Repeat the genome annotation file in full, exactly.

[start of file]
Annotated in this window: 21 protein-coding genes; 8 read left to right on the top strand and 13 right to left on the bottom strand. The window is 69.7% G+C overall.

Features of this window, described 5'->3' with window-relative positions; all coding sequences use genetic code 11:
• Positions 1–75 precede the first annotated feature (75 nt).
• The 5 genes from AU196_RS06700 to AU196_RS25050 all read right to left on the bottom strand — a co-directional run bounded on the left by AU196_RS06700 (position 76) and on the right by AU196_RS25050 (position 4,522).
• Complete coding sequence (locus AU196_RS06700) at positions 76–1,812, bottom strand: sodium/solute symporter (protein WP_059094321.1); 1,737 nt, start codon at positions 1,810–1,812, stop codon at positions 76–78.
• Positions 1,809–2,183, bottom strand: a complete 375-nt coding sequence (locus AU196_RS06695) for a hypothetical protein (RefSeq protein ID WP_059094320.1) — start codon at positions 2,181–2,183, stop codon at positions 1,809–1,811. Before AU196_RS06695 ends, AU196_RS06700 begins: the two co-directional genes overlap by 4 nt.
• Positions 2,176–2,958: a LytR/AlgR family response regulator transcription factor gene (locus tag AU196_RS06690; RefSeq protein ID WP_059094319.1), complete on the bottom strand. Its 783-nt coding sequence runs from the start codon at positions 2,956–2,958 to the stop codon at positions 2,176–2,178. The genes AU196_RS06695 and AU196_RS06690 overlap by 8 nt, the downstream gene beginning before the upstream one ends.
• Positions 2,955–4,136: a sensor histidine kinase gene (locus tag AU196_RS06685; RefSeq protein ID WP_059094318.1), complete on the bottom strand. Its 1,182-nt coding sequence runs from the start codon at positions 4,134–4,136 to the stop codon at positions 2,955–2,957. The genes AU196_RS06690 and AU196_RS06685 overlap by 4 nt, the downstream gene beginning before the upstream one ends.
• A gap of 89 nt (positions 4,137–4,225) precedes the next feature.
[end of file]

Annotated in this window: 21 protein-coding genes; 8 read left to right on the top strand and 13 right to left on the bottom strand. The window is 69.7% G+C overall.

Features of this window, described 5'->3' with window-relative positions; all coding sequences use genetic code 11:
• Positions 1–75 precede the first annotated feature (75 nt).
• The 5 genes from AU196_RS06700 to AU196_RS25050 all read right to left on the bottom strand — a co-directional run bounded on the left by AU196_RS06700 (position 76) and on the right by AU196_RS25050 (position 4,522).
• Complete coding sequence (locus AU196_RS06700) at positions 76–1,812, bottom strand: sodium/solute symporter (protein WP_059094321.1); 1,737 nt, start codon at positions 1,810–1,812, stop codon at positions 76–78.
• Positions 1,809–2,183, bottom strand: a complete 375-nt coding sequence (locus AU196_RS06695) for a hypothetical protein (RefSeq protein ID WP_059094320.1) — start codon at positions 2,181–2,183, stop codon at positions 1,809–1,811. Before AU196_RS06695 ends, AU196_RS06700 begins: the two co-directional genes overlap by 4 nt.
• Positions 2,176–2,958: a LytR/AlgR family response regulator transcription factor gene (locus tag AU196_RS06690; RefSeq protein ID WP_059094319.1), complete on the bottom strand. Its 783-nt coding sequence runs from the start codon at positions 2,956–2,958 to the stop codon at positions 2,176–2,178. The genes AU196_RS06695 and AU196_RS06690 overlap by 8 nt, the downstream gene beginning before the upstream one ends.
• Positions 2,955–4,136: a sensor histidine kinase gene (locus tag AU196_RS06685; RefSeq protein ID WP_059094318.1), complete on the bottom strand. Its 1,182-nt coding sequence runs from the start codon at positions 4,134–4,136 to the stop codon at positions 2,955–2,957. The genes AU196_RS06690 and AU196_RS06685 overlap by 4 nt, the downstream gene beginning before the upstream one ends.
• A gap of 89 nt (positions 4,137–4,225) precedes the next feature.